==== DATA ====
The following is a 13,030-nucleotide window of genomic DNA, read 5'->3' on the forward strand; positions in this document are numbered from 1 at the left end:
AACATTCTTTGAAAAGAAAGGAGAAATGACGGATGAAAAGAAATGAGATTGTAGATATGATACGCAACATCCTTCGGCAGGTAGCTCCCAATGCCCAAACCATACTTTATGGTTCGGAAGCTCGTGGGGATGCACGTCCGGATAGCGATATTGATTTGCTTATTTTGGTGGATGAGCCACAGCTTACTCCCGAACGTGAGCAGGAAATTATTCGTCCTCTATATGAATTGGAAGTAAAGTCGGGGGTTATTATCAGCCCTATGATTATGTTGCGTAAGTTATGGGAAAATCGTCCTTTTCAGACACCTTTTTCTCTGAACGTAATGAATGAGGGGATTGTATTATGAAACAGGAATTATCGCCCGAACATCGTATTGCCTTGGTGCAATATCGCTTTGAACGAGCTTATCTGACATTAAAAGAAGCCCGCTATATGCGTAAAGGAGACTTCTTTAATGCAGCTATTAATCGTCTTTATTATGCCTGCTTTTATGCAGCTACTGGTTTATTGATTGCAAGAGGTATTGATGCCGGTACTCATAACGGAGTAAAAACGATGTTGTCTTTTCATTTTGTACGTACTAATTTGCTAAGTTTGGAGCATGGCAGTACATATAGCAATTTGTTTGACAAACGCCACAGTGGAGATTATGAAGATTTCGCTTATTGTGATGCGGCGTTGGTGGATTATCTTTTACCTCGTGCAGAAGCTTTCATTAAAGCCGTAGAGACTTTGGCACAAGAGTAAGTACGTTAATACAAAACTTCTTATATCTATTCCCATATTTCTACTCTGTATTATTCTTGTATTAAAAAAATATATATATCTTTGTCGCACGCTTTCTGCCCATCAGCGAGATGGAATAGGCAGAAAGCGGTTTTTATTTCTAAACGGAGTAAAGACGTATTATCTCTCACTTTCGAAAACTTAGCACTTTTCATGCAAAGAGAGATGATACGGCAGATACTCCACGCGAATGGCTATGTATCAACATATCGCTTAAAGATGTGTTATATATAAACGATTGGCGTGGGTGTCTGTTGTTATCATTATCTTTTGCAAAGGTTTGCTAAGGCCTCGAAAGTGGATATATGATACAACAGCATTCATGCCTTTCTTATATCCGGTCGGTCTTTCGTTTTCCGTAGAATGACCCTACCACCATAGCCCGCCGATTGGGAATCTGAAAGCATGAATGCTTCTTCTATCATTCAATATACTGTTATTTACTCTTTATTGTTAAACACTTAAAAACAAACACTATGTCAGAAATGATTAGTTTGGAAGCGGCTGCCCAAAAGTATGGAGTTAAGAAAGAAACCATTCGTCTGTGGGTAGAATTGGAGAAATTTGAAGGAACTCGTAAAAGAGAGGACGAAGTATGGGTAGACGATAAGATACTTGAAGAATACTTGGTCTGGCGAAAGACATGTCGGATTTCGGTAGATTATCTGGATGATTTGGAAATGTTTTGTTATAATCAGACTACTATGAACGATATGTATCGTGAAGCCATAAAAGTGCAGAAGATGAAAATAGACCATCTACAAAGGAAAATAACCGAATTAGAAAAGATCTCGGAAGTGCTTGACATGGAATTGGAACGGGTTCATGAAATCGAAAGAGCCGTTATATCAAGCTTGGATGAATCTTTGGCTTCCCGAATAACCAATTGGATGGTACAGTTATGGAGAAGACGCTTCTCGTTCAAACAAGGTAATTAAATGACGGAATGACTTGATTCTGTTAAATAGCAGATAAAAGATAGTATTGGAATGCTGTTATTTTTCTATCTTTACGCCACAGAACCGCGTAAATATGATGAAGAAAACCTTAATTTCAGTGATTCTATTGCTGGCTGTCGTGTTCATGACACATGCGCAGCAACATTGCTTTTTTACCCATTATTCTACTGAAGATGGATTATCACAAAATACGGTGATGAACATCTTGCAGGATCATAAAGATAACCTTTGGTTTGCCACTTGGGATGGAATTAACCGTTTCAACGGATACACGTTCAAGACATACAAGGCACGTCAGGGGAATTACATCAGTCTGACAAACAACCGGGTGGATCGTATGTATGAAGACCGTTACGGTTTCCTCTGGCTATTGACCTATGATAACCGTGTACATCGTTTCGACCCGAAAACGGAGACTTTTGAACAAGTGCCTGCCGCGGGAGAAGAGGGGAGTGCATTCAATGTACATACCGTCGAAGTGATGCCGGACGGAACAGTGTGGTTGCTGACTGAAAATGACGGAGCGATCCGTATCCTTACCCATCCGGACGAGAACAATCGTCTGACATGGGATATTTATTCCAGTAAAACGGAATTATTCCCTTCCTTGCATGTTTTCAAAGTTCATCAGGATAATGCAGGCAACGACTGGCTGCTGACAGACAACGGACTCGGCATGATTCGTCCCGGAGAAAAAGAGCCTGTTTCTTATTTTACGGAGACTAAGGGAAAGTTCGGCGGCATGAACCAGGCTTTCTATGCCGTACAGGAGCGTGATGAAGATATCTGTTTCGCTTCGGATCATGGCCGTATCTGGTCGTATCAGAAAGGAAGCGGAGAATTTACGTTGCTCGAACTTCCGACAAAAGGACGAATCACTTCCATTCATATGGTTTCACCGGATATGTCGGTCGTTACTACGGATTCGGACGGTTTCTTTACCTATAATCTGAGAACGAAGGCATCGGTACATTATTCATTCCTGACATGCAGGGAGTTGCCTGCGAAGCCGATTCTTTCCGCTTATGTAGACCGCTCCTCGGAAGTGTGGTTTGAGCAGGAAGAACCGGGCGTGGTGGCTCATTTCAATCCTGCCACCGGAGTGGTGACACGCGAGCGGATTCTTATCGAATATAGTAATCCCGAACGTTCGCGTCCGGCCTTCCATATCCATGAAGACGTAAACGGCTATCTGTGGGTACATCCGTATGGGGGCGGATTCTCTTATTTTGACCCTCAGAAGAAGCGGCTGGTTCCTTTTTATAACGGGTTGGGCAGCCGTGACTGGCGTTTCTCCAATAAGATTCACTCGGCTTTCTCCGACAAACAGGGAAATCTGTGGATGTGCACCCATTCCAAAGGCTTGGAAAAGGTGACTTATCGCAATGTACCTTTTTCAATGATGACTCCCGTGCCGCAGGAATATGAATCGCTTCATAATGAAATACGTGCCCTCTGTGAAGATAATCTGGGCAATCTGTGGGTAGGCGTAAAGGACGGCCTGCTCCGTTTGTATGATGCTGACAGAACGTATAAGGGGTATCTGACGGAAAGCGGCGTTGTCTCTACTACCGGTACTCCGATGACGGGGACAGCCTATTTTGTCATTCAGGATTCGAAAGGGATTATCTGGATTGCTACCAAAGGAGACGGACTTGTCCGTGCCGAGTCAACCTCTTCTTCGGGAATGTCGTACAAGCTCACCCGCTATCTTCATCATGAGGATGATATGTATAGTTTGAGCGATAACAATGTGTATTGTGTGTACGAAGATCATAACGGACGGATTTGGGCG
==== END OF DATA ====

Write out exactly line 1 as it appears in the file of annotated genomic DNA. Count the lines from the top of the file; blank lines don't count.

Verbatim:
The following is a 13,030-nucleotide window of genomic DNA, read 5'->3' on the forward strand; positions in this document are numbered from 1 at the left end: